My wife and I entered the Catholic Church in 1997, and that same year I began working on a Masters in Theological Studies from the University of Dallas, via that school's Institute for Religious and Pastoral Studies. Those three years of theological formation were invaluable for many reasons, not least a firm and deep grounding in the teachings and practices of the Church. This topic continued to be an important one for me, and I ended up writing a paper on the theme of deification in the Catechism of the Catholic Church, which has been revised and included as a chapter in this book.

Finally, I must note that our family has attended Nativity of the Mother of God Ukrainian Catholic Church in Springfield, Oregon, since 2000, and my understanding and appreciation of theosis has deepened even further through the Divine Liturgy, the friendship and teaching of Fr. Richard Janowicz, and the weekly Bible study I've taught there for over fifteen years.

AD: What led you to collaborate on Called to Be the Children of God: The Catholic Theology of Human Deification?

Olson: Sometime in 2010 I found out, through e-mail correspondence, that Fr. David Meconi, S.J., the new editor of Homiletic & Pastoral Review, had written his doctoral dissertation on the theme of deification of Saint Augustine. I asked him about it in an interview for Ignatius Insight, and then we communicated about it further. One of us floated the idea of a book on the topic; we agreed that a book of this sort was important, as the topic is either often misunderstood or completely ignored. We started brainstorming and came up with a list of possible contributors. It took a while to put together the final line-up, but it was clear to me that we had some providential aid. For example, one day after Divine Liturgy I was introduced to some visitors. It turned out that Daniel Lattier was, at that time, finishing up his doctoral dissertation the theme of deification in the writings of John Henry Newman. I, of course, told him of the project and invited him to contribute; I think his chapter is one of the more surprising sections of the book, which has plenty of surprises.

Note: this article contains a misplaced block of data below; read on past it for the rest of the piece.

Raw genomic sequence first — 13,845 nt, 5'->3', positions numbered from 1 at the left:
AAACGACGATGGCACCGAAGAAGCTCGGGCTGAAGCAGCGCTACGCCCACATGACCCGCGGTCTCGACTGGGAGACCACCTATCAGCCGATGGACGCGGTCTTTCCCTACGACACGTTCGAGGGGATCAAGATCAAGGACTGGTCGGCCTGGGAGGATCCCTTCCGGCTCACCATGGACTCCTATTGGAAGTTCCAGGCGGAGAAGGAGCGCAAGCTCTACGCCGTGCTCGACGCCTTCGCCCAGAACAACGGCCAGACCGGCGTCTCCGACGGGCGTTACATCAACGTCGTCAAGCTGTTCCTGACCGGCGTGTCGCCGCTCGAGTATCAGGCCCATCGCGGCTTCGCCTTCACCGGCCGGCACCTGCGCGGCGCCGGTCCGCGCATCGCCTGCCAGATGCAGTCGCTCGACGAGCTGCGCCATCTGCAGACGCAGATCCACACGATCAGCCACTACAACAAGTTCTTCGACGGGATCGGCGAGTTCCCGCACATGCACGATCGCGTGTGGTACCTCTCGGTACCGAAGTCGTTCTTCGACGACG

AD: Have you had the experience I have had more than once (including as recently as late last year), whereby some Catholics react with disbelief or even scorn that divinization/deification/theosis is a Catholic, or even a Christian, notion? Some recoil from it as though it were at best quasi-pagan. Why do you think that is?

Olson: Yes, on several occasions. Sometimes it is just puzzlement; on occasion it is complete disbelief and even denial. One acquaintance, a very learned and serious Catholic, told me that he thought deification was very "Mormon-like"; he had a very strong negative reaction to it. I sent him a PDF of the book manuscript, and a couple of weeks later he e-mailed me back and said: "That was mind-blowing. I've never heard this before." I've given talks on this topic at various parishes, and the initial response overall is puzzlement. But as I get into the topic and start referencing Scripture, Church Fathers, and the Catechism, people begin to nod and indicate recognition.

Terminology is sometimes a problem or barrier, which is discussed in the book. But, unfortunately, I think there are other problems as well. First, I think some Catholics are taught a soteriology that is deficient in both depth and richness. There is sometimes an emphasis mostly or even solely on being saved from something (sin, hell, damnation) and little or no mention of being saved for something, or Someone. Or there is talk of heaven and even the beatific vision, but little sense of what that means, especially for the here and now. While it is commonly understood that baptism involves the remission of sins, there seems to be little recognition that we are not only freed from sin, as the Catechism states, but also "reborn as sons of God" (par 1213). I'm convinced that much of this language of divine sonship and deification has become part of the wallpaper, so to speak, for far too many Catholics, as if it is merely poetic language without any real, concrete meaning. Finally, I also believe there is often a lacking understanding of grace as "a participation in the life of God" that "introduces us into the intimacy of Trinitarian life" (CCC, par 1997).